Brasilia, Sao Paulo, Curitiba
Upon our return to the hotel, some of us walked to a mall that is parallel to our hotel for some waters and to check out a Brazilian mall. It reminded me of a cross between mall, flea market, and outdoor South American market. Tons of people walking about with the happy chatter of the Portuguese-language all about us; loud electronic stores and car salesman of some sort trying to sell us an odd-looking VW by the food-court. Oddly, people keep speaking Portuguese to Ashley. I think everyone thinks she’s Brazilian. I know it seems crazy – but I think she does look a little like the blonde-haired, fashionable glasses-wearing Brazilians that maybe one doesn’t see as much in comparison to who they’d typically imagine seeing when thinking of a Brazilian. Anywho – we hit a store called “Americanas” which is basically a small store modeled after a Wal-mart of sorts. It’s set up like a Wal-mart, only completely condensed into a store the size of a small apartment. Nonsensical flying helicopter kits are setup across from chocolate bars, next to the underwear for boys and potato chips. We grab our waters and head out.
Dinner is a very short walk from the hotel, and alongside basically everyone but Nick (he was sleeping), we head into a local Churrascaria. This is what one imagines when thinking Brazil-chow, dudes in dress-shirts and vests with sword-skewers of delicious animal, carving it off onto your plate until you have heart-failure or have developed gout. All you can eat you say? This seems to be my kind of country.
There is a salad bar – and Paolo and I think that maybe it ain’t such a bad idea to get some fruit and vegetables in to balance all that meat-feasting out. They had hearts of palm, broccoli, beans covered in farofa, potato and vegetable salads, ubiquitous black beans and rice, and lots more in the healthy-department. Before I even take my seat, a dude in full chefs-whites comes by with a drink cart with a bowl of limes and some bottles of cachaça (sugar cane rum) and I know exactly what he’s here for. I raise my hand and say “yes please!”
It is well known that I am into a good cocktail. I have had my share of cocktails all over the world in speakeasies and cocktail bars and New American restaurants and all that (Brazilian) jazz. The caipirinha is Brazil’s national drink. It consists of limes, sugar, and sugar cane rum. I’ve tried it in a couple spots around the world – never Brazil. The caipirinha I drank at this steakhouse whose name escaped me was – and I state this with no exaggeration – the best cocktail I’ve ever had. Ever. Flavor-wise, it lies somewhere in between a margarita, mojito, and aviation? With just three ingredients – a liquor, sweet, and an acid – it’s about as simple as you get when speaking in terms of cocktails. Imagine the first time you had a lemonade as a kid on a hot summer day… it’s like that.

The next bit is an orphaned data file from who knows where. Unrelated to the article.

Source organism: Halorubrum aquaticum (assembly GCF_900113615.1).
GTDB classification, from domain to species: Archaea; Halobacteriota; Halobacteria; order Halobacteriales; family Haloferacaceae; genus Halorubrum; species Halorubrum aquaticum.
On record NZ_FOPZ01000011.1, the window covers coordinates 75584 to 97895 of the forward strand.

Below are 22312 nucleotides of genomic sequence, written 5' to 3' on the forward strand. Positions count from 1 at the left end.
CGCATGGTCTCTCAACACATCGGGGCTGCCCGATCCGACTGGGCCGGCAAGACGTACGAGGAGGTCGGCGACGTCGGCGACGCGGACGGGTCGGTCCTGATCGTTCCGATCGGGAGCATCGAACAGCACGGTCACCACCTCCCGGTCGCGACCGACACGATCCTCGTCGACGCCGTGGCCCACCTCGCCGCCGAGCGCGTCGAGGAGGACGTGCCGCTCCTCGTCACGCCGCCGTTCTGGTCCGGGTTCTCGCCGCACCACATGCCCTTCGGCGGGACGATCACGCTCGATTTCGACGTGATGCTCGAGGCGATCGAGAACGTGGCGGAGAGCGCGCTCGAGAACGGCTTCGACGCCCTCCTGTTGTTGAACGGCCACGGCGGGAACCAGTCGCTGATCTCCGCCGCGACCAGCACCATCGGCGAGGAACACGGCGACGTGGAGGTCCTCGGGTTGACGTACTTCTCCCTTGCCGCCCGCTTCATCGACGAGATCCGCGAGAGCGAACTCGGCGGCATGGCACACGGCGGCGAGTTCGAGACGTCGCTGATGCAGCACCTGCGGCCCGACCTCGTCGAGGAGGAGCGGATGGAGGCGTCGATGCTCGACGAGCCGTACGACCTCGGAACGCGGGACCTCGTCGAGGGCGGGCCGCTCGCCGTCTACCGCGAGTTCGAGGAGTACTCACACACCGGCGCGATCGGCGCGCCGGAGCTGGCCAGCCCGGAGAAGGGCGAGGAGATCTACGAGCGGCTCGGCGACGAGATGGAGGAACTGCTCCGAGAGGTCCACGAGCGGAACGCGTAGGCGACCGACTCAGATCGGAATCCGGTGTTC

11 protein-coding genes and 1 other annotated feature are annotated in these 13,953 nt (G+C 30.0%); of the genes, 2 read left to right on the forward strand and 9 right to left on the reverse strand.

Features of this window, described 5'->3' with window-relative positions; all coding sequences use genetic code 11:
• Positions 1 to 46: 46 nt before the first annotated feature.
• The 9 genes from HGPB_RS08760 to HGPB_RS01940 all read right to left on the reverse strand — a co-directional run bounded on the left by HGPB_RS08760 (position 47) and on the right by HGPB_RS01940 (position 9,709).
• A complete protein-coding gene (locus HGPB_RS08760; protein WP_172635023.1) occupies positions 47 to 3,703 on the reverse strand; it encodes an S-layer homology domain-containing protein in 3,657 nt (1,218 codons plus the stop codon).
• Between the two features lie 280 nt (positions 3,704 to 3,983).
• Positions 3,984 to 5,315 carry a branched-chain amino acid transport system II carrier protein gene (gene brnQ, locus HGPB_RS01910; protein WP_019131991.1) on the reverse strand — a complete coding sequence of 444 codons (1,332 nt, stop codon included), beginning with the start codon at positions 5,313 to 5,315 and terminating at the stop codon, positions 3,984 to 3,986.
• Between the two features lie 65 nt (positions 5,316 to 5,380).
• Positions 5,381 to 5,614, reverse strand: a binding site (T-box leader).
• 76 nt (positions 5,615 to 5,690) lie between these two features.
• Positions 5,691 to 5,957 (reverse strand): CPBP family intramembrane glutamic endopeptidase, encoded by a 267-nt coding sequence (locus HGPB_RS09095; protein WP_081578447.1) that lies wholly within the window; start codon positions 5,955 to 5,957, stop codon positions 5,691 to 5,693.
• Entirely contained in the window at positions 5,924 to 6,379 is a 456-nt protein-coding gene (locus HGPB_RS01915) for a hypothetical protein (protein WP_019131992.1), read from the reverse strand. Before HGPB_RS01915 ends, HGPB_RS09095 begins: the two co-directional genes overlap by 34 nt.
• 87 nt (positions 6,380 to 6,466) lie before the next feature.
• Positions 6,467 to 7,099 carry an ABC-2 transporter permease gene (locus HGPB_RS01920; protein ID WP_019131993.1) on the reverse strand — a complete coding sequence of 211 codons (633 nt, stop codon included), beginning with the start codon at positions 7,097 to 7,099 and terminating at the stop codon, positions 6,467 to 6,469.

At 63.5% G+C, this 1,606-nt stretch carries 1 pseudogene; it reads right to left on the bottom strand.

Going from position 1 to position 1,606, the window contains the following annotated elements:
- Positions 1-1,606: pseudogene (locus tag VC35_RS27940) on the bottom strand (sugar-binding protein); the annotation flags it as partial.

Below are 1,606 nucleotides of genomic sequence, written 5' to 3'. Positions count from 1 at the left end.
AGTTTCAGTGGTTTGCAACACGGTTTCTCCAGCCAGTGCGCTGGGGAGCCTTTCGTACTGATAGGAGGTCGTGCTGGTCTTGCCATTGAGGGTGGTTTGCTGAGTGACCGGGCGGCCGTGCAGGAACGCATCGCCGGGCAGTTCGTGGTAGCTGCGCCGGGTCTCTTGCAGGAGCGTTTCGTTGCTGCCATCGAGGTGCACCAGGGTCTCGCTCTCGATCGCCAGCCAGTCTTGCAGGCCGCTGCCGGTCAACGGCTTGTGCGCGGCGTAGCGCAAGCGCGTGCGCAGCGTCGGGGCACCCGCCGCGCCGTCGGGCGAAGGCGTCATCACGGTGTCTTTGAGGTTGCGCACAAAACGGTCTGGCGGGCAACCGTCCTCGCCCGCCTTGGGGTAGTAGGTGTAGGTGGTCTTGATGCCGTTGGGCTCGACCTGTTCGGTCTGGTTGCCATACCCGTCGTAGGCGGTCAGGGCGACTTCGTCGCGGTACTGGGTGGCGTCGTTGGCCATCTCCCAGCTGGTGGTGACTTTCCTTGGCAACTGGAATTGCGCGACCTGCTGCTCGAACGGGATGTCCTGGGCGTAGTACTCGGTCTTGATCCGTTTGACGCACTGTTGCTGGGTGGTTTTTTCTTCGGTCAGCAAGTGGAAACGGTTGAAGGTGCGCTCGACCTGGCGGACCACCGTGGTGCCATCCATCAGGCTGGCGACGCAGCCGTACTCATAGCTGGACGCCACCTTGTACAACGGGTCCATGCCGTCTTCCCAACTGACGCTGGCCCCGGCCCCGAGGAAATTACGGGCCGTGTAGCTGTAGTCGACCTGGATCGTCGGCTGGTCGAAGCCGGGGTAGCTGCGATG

I remember when I was really young, in the summer time, I was doing a project on the planets of the universe… working diligently away as a third or second-grader does, when my mom brings in a snack of sour cream and onion chips and fresh home-made lemonade. The salty snack washed down with sugary, lemony, icy beverage was a flavor that still sparks memory to this day. That’s what that caipirinha was like. Drinking lemonade for the first time in your life on a hot day after working non-stop and eating something salty. Hopefully that makes sense.
Back to Brasilia and the steakhouse. Skewers of chicken wings, sausages, beef, ham, tongue, chicken hearts, spicy sausage, linguiça and special cuts basically keep coming by until you wave the dudes away. Everything is grilled simply – maintaining key emphasis on the flavor of the meat. Salt and grill-char open the introductory flavor of each cut, and every once in a while you get a piece of meat that stands out – the ham was otherworldly. Salty, porky, cured and grilled. The chicken hearts were for the Asians only at our table (Ken and I (Ken is Filipino)) and man were they good. The sugary, limey, icy, perfect caipirinhas couldn’t have been a better match for the protein-feast; I put down around 4 or so by the end of dinner.
Besides the carnivorous flesh, there were farofa de ovo e cebolinha (scrambled eggs with farofa), fries, and a cheese-filled empanada of sorts. Trying Brazilian desert for the first time was something special too – a heavy emphasis on sugar was the key feature of the sweets. Sugary sweet was the flan and caramel/coconut pastey-pudding; tropical fruit terrines and mixtures and an açai pudding were also offered – all fantastic.
Meat coma. We all have a couple more caipirinhas and call it a night.